2021’s Mobile Suit Gundam: Hathaway painted the horrors of war more vividly than ever before, so where the heck is the sequel?
Mobile Suit Gundam is one of those franchises where there isn't necessarily a good or bad place to start, with an abundance of alternate universes and continuities akin to the Fate franchise. However, the original Universal Century timeline has a timeless charm to it that was given new life thanks to director Shukou Murase with Mobile Suit Gundam Hathaway.
Based on the novel of the same name, Hathaway was marketed as the first of a trilogy of films that would serve as a direct sequel to the events of the 1988 film Char's Counterattack. It was a gorgeous film that breathed new life into Gundam's old aesthetic but with a far more realistic look, evoking a live-action political drama. It's been over a year since the film was released in Japan and soon after on Netflix worldwide and fans have been clamoring for news on when to expect the next part of the story. And unfortunately, details have been scarce, which is a shame because Hathaway isn't just a great Gundam story, but one of the best anime films of the last few years.
The opening scene of Hathaway alone is a gold standard of how to begin an action film. It is a patient opening that effortlessly introduces its main cast while laying the foundation for the ensuing plot. The setting – a luxury space transport vessel – bathes the intro sequence in a retro-futuristic aesthetic that's written like the start of a classic spy film.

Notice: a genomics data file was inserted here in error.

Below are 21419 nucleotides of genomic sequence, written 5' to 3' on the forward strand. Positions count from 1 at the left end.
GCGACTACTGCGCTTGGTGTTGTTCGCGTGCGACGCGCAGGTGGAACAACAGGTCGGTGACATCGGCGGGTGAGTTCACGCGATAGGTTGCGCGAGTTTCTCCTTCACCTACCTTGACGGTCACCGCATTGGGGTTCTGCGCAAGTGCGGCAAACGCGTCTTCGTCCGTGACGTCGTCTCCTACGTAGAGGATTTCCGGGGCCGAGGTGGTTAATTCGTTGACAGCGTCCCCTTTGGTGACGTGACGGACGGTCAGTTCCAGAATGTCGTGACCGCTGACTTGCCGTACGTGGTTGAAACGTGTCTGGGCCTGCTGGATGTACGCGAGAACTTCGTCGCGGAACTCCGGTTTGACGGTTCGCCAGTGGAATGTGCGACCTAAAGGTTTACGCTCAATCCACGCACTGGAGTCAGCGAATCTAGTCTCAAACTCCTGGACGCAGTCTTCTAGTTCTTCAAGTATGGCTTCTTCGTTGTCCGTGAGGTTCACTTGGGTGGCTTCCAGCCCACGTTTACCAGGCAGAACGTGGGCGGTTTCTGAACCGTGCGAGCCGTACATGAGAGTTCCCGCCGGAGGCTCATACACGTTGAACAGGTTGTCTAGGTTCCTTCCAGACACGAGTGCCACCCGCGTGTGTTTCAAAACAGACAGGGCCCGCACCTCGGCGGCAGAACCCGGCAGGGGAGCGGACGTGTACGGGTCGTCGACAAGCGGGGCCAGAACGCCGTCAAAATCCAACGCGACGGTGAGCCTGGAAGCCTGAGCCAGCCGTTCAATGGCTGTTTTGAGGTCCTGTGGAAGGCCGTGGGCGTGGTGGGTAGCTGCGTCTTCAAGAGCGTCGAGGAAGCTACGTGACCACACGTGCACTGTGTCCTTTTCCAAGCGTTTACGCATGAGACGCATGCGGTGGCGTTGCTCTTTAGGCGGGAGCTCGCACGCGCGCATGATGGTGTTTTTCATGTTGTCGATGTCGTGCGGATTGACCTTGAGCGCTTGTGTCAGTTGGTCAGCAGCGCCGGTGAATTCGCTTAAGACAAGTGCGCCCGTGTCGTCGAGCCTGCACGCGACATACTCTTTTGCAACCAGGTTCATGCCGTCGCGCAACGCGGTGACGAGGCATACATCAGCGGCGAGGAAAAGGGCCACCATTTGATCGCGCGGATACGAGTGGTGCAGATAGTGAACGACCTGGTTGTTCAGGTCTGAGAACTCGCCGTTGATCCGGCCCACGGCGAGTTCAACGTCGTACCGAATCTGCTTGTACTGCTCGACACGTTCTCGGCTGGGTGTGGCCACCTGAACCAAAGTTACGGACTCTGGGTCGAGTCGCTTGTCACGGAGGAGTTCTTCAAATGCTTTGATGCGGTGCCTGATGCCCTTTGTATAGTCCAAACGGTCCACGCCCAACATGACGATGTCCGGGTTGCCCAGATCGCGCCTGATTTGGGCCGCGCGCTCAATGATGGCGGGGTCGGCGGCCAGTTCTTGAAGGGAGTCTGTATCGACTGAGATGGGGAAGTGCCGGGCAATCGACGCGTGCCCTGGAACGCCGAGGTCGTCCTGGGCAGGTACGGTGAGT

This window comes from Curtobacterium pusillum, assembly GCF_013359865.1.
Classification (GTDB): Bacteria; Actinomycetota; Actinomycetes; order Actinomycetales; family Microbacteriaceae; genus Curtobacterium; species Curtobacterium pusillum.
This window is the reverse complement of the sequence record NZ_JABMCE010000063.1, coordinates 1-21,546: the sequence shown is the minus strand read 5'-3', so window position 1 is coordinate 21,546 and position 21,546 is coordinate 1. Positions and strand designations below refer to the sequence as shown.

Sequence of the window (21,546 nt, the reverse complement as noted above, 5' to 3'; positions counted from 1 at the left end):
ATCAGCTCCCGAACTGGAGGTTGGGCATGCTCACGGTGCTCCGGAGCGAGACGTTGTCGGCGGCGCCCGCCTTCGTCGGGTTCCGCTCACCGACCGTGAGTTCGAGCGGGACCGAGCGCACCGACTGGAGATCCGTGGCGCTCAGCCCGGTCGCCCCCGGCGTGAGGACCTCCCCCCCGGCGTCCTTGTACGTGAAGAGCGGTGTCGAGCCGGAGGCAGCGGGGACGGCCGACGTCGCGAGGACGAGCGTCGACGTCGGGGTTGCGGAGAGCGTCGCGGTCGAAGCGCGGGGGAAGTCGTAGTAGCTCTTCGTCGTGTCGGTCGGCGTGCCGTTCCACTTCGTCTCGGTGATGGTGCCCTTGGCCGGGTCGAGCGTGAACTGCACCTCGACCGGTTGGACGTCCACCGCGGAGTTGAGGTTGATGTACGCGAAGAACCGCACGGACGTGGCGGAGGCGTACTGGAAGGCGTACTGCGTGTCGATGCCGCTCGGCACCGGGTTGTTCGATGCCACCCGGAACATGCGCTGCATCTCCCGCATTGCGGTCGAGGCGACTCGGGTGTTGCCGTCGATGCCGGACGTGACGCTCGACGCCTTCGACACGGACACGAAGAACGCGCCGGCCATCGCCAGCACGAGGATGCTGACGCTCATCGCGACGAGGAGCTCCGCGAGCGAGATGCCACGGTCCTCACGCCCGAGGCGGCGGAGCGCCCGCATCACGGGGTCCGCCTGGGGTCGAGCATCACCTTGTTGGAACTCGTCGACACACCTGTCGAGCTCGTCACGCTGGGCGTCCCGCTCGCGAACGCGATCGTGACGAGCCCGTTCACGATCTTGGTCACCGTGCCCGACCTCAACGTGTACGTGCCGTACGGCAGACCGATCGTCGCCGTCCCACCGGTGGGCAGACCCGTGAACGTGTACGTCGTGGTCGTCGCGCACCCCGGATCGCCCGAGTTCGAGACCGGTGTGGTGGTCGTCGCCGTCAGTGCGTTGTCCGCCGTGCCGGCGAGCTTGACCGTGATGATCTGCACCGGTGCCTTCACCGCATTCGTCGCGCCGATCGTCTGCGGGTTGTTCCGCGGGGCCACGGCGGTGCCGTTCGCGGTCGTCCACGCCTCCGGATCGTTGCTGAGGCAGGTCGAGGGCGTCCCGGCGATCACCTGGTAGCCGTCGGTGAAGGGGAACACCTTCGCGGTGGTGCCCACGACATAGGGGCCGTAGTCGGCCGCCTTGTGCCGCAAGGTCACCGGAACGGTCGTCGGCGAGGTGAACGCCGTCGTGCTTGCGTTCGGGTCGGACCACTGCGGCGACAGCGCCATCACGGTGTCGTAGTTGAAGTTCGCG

Once the hijacking begins, the performances and the realistic character animation entwine to present something tense and satisfying. Each gunshot and punch is felt, but the prior buildup pays off in the pauses between outbursts and the shared glances between our protagonist and assorted players on the chess board.
Critics have attested that Hathaway's best attribute is that the action mostly takes place from outside a Gundam. As the attack on Davao rages on, Hathaway is simply a bystander to the terrifying power of the Gundams, well before he pilots his own at the climax. And that detachment, where the audience would typically find themselves in the thick of things, is where the film is so effectively chilling.
Before "Penelope:" – the Federation's experimental Gundam – is revealed, audiences hear its animalistic cry and know that something dangerous is coming. Later, when sparks fly, Hathaway and Gigi's embrace breaks the tension with one of the most human moments of the film. It's a smart script, but it would be nothing without such committed and refreshing visuals.
Hathaway Noa is a character whose family name follows him everywhere; a legacy that weighs on his every action as he acts as the leader of an anti-Federation terrorist group. The film's messages feel exceedingly relevant, and as always, it doesn't pull punches with the moral gray, nor does it shy from treating its characters as humans that the audience can come to care for.